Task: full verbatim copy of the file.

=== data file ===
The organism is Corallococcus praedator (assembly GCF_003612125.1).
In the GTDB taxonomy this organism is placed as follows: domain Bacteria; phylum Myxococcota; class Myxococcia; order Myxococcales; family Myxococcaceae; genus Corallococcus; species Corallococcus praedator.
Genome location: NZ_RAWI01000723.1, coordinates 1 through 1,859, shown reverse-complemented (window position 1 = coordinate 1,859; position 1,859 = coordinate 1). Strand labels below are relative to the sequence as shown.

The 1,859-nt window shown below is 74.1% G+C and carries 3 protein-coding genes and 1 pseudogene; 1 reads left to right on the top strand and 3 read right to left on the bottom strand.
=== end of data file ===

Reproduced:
The organism is Corallococcus praedator (assembly GCF_003612125.1).
In the GTDB taxonomy this organism is placed as follows: domain Bacteria; phylum Myxococcota; class Myxococcia; order Myxococcales; family Myxococcaceae; genus Corallococcus; species Corallococcus praedator.
Genome location: NZ_RAWI01000723.1, coordinates 1 through 1,859, shown reverse-complemented (window position 1 = coordinate 1,859; position 1,859 = coordinate 1). Strand labels below are relative to the sequence as shown.

The 1,859-nt window shown below is 74.1% G+C and carries 3 protein-coding genes and 1 pseudogene; 1 reads left to right on the top strand and 3 read right to left on the bottom strand.